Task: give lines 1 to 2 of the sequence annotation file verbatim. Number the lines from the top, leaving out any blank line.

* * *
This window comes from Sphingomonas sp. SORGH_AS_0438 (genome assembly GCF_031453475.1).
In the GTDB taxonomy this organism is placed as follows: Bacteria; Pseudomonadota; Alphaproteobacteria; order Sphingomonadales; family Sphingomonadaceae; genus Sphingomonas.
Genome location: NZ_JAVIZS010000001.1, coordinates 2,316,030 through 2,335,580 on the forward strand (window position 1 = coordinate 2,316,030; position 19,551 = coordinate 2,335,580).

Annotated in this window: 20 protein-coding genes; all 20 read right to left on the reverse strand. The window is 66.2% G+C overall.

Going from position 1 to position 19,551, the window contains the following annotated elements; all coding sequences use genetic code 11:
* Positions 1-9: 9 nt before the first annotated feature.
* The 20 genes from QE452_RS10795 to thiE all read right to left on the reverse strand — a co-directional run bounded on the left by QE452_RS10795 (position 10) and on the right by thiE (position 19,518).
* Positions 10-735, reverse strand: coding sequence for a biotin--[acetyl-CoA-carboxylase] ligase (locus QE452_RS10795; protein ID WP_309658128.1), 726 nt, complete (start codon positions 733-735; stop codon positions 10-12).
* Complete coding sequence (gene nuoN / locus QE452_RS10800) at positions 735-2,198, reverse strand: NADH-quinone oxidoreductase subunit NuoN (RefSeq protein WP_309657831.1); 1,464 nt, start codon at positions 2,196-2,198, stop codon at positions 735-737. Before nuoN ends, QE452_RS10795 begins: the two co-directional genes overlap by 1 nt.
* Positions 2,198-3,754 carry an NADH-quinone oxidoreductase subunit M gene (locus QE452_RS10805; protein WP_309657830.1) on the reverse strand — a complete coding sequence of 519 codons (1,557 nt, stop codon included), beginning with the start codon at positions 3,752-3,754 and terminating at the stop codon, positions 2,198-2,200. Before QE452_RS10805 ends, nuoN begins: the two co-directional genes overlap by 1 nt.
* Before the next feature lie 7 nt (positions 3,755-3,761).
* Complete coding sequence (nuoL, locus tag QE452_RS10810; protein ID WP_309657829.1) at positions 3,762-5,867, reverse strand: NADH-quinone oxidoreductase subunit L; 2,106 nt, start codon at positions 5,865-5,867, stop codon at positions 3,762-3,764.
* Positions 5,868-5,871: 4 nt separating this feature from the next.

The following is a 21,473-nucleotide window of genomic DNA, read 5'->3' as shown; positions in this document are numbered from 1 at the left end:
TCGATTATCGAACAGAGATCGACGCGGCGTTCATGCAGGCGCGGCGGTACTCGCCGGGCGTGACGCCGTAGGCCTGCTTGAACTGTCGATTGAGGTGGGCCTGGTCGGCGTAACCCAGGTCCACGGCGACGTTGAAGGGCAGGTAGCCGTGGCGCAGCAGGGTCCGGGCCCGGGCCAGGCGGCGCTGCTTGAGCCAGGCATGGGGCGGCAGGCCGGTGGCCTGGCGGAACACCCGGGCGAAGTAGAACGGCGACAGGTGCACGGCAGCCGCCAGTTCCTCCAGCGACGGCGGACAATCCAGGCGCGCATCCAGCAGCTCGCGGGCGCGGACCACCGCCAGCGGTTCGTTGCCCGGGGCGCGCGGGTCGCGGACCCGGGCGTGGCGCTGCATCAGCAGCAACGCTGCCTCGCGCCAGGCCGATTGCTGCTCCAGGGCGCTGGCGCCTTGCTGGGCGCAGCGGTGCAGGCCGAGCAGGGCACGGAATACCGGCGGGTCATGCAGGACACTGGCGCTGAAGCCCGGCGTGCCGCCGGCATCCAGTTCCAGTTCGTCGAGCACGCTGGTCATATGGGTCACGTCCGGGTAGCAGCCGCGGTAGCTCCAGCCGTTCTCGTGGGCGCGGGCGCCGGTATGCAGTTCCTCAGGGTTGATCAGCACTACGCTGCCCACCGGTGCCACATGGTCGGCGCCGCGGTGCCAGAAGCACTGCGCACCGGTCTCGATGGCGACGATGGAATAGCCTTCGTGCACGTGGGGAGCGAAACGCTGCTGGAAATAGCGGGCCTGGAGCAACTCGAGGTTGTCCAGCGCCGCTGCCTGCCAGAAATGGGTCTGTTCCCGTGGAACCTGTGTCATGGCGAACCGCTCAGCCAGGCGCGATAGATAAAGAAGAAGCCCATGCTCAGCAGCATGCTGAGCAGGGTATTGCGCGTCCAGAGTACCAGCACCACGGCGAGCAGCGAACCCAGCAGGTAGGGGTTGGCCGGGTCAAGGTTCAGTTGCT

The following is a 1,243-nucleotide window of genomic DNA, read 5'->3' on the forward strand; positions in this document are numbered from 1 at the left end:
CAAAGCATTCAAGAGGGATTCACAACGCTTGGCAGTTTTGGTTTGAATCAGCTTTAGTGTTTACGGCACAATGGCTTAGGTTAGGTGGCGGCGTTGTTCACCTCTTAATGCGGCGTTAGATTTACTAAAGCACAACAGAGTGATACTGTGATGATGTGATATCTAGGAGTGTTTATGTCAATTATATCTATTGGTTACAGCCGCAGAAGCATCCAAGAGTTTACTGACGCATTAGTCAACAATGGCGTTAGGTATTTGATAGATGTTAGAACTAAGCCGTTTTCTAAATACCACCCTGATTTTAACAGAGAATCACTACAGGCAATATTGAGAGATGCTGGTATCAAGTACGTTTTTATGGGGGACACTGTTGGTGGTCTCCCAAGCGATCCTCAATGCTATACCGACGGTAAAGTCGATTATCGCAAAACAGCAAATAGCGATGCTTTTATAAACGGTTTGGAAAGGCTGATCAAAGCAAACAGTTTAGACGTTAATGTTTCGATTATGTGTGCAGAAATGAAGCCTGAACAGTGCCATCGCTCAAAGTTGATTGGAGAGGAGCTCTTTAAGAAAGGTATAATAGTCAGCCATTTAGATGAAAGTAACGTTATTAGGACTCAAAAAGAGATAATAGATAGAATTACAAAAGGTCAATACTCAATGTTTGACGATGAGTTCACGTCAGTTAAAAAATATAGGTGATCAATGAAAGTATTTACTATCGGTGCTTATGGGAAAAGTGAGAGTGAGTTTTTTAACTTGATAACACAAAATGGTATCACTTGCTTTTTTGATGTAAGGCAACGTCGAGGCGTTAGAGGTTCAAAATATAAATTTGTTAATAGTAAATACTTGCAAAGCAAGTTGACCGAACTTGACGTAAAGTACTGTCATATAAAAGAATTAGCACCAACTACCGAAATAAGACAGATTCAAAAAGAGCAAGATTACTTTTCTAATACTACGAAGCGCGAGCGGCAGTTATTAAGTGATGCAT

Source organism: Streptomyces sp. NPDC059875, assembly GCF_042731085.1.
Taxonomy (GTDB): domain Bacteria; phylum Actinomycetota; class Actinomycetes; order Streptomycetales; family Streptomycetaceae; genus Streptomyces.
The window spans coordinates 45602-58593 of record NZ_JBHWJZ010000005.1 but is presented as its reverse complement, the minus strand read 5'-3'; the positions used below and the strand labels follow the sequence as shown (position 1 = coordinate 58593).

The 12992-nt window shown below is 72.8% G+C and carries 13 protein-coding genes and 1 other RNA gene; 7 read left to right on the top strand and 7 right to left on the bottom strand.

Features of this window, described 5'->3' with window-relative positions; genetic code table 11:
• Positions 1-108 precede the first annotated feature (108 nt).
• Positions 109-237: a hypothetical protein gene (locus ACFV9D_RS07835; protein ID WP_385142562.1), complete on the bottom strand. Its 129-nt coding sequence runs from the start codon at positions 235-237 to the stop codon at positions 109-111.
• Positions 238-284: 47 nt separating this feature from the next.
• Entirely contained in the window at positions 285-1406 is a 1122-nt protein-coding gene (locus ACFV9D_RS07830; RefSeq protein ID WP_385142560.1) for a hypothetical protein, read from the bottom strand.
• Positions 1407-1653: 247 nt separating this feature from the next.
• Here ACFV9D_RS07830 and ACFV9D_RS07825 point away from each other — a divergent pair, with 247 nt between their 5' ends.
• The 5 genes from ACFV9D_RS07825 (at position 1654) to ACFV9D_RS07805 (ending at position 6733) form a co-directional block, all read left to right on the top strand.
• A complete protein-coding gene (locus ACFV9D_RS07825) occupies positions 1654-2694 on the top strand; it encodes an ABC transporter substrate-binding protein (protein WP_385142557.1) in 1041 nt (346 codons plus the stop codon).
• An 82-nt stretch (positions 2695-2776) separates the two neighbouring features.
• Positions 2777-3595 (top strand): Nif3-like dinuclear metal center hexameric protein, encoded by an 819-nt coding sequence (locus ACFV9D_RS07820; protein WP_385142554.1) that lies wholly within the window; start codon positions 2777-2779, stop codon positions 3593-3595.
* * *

This window comes from Sphingomonas sp. SORGH_AS_0438 (genome assembly GCF_031453475.1).
In the GTDB taxonomy this organism is placed as follows: Bacteria; Pseudomonadota; Alphaproteobacteria; order Sphingomonadales; family Sphingomonadaceae; genus Sphingomonas.